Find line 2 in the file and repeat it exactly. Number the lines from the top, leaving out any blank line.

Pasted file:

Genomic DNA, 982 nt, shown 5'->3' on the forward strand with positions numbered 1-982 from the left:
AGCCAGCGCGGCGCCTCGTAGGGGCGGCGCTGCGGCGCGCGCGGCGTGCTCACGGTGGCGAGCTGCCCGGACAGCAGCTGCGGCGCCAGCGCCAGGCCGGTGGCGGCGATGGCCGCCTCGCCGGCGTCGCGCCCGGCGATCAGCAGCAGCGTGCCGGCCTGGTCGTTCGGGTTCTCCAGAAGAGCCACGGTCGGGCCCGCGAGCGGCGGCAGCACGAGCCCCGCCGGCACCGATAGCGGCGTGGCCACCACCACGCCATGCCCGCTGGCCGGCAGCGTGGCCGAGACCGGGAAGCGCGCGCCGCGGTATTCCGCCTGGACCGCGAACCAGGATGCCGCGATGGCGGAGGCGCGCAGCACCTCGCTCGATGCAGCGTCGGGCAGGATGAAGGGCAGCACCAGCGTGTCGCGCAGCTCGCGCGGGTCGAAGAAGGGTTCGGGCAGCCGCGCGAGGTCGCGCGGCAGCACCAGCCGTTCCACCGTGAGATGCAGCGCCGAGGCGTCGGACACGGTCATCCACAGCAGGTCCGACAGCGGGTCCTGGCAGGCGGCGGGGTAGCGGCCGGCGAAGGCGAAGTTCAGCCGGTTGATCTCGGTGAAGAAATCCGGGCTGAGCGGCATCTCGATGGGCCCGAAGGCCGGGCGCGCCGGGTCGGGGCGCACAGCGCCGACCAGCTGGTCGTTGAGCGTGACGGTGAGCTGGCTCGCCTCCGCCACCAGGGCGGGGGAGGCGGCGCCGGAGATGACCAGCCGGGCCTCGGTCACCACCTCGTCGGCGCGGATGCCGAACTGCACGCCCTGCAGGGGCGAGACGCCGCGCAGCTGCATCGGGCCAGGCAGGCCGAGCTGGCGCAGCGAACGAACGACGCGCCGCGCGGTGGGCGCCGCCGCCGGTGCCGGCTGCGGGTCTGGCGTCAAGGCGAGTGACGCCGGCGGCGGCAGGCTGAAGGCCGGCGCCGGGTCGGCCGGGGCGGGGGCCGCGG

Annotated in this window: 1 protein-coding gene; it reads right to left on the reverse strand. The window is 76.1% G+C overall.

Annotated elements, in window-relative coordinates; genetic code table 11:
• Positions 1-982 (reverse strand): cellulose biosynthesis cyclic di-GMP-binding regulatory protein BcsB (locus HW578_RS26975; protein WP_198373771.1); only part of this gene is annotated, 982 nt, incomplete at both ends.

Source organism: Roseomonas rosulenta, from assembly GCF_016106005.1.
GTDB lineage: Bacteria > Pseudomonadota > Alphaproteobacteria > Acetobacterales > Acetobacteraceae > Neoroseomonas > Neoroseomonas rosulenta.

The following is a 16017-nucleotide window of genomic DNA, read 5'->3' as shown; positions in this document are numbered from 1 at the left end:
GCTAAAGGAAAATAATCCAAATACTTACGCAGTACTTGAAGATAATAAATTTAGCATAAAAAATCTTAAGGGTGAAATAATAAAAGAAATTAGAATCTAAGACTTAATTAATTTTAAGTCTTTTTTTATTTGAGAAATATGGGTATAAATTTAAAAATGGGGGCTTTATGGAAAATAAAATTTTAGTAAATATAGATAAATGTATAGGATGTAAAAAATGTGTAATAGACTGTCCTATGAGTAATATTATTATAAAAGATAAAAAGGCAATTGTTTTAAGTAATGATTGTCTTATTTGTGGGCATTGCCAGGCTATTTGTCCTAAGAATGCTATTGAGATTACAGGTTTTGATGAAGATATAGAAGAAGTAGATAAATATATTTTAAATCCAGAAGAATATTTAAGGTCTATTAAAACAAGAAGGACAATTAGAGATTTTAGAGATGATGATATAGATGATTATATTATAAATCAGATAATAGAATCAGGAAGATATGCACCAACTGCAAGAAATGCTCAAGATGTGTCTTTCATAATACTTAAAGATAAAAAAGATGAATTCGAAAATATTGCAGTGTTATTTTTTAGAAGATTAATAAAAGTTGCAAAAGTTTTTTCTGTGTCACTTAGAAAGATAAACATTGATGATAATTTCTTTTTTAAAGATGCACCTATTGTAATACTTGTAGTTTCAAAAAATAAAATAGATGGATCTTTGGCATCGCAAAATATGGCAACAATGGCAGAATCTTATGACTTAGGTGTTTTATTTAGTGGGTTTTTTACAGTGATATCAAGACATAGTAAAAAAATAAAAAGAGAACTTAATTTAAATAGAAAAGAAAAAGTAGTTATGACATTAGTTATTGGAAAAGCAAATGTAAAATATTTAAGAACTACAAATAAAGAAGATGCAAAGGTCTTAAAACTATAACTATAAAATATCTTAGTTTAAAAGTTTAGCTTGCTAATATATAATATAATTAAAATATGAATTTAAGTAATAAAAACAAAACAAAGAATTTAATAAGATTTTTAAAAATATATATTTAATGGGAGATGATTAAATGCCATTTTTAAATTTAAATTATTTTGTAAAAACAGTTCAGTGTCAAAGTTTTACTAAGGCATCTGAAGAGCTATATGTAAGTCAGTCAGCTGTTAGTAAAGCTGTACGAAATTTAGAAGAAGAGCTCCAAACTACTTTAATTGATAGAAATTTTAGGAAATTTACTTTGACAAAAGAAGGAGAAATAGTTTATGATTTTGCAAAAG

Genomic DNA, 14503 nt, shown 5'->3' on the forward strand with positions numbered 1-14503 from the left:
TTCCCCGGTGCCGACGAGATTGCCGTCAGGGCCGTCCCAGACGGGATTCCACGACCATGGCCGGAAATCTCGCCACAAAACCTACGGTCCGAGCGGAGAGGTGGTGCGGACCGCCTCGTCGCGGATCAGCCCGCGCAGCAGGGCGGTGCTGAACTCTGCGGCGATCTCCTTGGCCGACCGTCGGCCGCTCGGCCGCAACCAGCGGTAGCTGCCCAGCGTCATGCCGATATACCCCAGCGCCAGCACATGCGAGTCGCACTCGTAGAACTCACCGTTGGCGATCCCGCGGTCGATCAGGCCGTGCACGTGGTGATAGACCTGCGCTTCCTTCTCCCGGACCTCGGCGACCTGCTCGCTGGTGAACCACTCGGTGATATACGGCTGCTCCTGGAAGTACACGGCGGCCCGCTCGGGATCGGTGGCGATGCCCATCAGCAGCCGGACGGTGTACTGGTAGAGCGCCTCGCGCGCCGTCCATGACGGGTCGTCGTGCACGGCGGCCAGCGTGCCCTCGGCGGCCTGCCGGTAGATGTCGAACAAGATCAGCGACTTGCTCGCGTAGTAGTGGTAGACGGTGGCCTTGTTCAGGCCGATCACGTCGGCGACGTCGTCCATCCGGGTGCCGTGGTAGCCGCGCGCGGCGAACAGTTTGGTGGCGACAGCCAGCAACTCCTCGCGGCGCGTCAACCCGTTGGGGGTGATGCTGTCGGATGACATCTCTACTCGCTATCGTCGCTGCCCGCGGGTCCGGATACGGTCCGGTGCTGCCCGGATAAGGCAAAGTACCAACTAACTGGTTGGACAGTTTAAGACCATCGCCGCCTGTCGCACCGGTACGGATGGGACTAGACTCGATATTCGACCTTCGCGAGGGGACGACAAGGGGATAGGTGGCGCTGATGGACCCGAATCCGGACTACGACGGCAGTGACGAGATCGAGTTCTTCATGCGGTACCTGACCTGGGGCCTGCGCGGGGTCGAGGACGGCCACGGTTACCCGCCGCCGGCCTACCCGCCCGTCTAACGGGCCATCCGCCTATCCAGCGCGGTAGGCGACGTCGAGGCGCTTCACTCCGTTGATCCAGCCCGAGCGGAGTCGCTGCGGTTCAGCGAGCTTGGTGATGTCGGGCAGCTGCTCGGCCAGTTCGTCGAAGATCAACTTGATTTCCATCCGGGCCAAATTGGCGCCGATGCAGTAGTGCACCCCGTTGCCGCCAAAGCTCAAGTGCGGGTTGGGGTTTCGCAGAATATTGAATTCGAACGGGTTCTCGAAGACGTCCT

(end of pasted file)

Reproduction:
AGCCAGCGCGGCGCCTCGTAGGGGCGGCGCTGCGGCGCGCGCGGCGTGCTCACGGTGGCGAGCTGCCCGGACAGCAGCTGCGGCGCCAGCGCCAGGCCGGTGGCGGCGATGGCCGCCTCGCCGGCGTCGCGCCCGGCGATCAGCAGCAGCGTGCCGGCCTGGTCGTTCGGGTTCTCCAGAAGAGCCACGGTCGGGCCCGCGAGCGGCGGCAGCACGAGCCCCGCCGGCACCGATAGCGGCGTGGCCACCACCACGCCATGCCCGCTGGCCGGCAGCGTGGCCGAGACCGGGAAGCGCGCGCCGCGGTATTCCGCCTGGACCGCGAACCAGGATGCCGCGATGGCGGAGGCGCGCAGCACCTCGCTCGATGCAGCGTCGGGCAGGATGAAGGGCAGCACCAGCGTGTCGCGCAGCTCGCGCGGGTCGAAGAAGGGTTCGGGCAGCCGCGCGAGGTCGCGCGGCAGCACCAGCCGTTCCACCGTGAGATGCAGCGCCGAGGCGTCGGACACGGTCATCCACAGCAGGTCCGACAGCGGGTCCTGGCAGGCGGCGGGGTAGCGGCCGGCGAAGGCGAAGTTCAGCCGGTTGATCTCGGTGAAGAAATCCGGGCTGAGCGGCATCTCGATGGGCCCGAAGGCCGGGCGCGCCGGGTCGGGGCGCACAGCGCCGACCAGCTGGTCGTTGAGCGTGACGGTGAGCTGGCTCGCCTCCGCCACCAGGGCGGGGGAGGCGGCGCCGGAGATGACCAGCCGGGCCTCGGTCACCACCTCGTCGGCGCGGATGCCGAACTGCACGCCCTGCAGGGGCGAGACGCCGCGCAGCTGCATCGGGCCAGGCAGGCCGAGCTGGCGCAGCGAACGAACGACGCGCCGCGCGGTGGGCGCCGCCGCCGGTGCCGGCTGCGGGTCTGGCGTCAAGGCGAGTGACGCCGGCGGCGGCAGGCTGAAGGCCGGCGCCGGGTCGGCCGGGGCGGGGGCCGCGG